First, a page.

Tree maintenance during drought

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  #1  
Old 08-09-15, 12:32 AM
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Tree maintenance during drought

Hi everyone,

I live in So Cal and as everyone knows, we have a drought going on with water restrictions. I am fairly new to taking care of trees / plants and while racking the dead leaves I thought it might be best to leave them in the base. This way they can create a shade over the dirt and keep the water from evaporating as fast. Or is it best to clean everything out? I thought about putting down mulch, but I don't want to attract termites.

What are your thoughts?
 
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Old 08-09-15, 12:45 AM
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Clean it out...deep water every few weeks as allowed. I mean really deep. If you need to punch holes..do so. You need those roots to go down...not out.

What kind of trees?
 
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Old 08-09-15, 03:33 AM
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How old are the trees? Older established trees generally don't need to be watered like freshly planted ones.
 
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Old 08-09-15, 04:47 PM
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@marksr - The trees are fairly established. I water them about once every two weeks currently.

@Gunguy45 - they are citrus trees... oranges, lemon, grapefruit. How do you go about punching holes deep in the ground? Not sure how you put thin, deep holes around the base of the tree without damaging the roots... digging with a shovel will be a bit much wont it? The dirt around here is hard clay (San Diego area). Can you reference a good video on YouTube or some pictures?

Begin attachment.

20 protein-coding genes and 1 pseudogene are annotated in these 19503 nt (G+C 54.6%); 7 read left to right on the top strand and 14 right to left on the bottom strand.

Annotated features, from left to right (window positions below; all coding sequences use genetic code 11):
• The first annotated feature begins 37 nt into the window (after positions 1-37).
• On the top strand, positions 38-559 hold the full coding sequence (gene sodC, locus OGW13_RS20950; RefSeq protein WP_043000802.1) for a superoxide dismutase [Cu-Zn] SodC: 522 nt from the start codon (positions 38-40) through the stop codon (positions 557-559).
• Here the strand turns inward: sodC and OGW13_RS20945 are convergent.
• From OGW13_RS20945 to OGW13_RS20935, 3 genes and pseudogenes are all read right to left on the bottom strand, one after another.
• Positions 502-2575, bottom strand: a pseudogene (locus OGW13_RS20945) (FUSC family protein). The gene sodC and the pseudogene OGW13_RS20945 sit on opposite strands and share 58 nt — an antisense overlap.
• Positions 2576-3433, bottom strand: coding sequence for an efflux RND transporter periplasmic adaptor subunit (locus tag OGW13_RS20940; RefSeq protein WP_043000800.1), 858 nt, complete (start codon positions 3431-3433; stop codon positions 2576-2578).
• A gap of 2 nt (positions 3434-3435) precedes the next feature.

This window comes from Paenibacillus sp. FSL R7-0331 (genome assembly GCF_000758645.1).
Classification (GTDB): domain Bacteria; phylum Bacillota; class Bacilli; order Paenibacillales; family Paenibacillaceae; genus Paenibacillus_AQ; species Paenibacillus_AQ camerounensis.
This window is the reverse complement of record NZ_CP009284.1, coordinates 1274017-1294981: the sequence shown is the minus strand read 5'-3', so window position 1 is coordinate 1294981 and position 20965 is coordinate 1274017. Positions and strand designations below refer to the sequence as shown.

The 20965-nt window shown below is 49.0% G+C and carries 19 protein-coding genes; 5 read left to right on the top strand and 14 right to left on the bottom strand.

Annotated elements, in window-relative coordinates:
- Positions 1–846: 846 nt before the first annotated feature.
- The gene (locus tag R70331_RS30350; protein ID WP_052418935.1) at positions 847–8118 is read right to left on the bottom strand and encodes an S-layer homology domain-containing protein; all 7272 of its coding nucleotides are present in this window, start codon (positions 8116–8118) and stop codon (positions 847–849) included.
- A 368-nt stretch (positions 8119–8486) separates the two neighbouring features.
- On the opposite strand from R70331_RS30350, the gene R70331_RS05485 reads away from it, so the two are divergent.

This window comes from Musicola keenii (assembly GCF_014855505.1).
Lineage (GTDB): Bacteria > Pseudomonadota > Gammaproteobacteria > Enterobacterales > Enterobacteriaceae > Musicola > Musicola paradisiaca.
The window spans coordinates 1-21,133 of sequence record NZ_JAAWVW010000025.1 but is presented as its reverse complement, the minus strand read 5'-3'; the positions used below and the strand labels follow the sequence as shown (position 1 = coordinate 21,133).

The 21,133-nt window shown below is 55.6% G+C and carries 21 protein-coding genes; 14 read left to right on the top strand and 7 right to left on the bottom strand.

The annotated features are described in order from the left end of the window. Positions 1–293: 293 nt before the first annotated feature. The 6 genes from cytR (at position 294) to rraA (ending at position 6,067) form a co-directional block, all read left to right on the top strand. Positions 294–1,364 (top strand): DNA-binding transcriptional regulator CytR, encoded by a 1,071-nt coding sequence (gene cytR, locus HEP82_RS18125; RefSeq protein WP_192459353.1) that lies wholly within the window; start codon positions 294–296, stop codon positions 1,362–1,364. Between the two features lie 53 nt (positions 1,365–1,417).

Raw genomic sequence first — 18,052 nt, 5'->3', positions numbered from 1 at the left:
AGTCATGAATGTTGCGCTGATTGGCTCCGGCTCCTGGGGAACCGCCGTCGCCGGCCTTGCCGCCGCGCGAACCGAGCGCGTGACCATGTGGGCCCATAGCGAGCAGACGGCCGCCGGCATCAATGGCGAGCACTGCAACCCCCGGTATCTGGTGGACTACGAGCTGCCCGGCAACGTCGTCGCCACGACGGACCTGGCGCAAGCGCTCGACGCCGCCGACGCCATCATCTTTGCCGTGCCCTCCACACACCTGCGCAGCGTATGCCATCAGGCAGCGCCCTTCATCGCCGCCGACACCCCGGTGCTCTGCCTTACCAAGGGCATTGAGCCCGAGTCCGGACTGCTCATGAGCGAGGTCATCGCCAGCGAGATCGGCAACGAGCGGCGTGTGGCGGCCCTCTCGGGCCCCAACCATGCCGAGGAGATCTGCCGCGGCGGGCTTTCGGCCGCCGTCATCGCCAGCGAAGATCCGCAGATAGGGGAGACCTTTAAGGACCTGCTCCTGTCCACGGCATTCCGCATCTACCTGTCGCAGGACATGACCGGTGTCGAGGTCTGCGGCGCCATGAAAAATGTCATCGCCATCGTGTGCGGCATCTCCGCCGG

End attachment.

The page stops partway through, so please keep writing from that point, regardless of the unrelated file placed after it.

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Old 08-09-15, 05:43 PM
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I've lived in SD, El Cajon, Nat City, and Santee over the years. I get the weather and soil.

There are several ways depending on how compacted and how deep.

You could possibly use a length of steel rod or re-bar and drive it in. Lengths of small diameter steel pipe might work as well and will pull cores of soil out when removed. That will help with soil compaction, watering and fertilizing Just pound it in 18" or so and wiggle around to loosen it.

They also make bulb augers in different sizes and just a few holes shouldn't be a problem. If they are well established a little root damage won't hurt. Not close to the trunk in any of these cases. Somewhere near the dripline. You can even pack the holes with something like peat moss or compost to help the soil.

There's also plenty of mulches you could use. They make ground rubber mulch that works well and cedar is normally readily available..
 
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Old 08-10-15, 09:44 PM
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Thanks! Just learned what a bulb auger is. That looks handy!

I dumped 2 trashcans full of pine needles from around my yard. Left about 3-4 inches clear around the trunk. What do you think?

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  #7  
Old 08-10-15, 10:07 PM
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Works for me. Pine needles do a pretty good job esp when they are free. They may increase the acidity of the soil though. Not sure about that since they don't really decompose.
 
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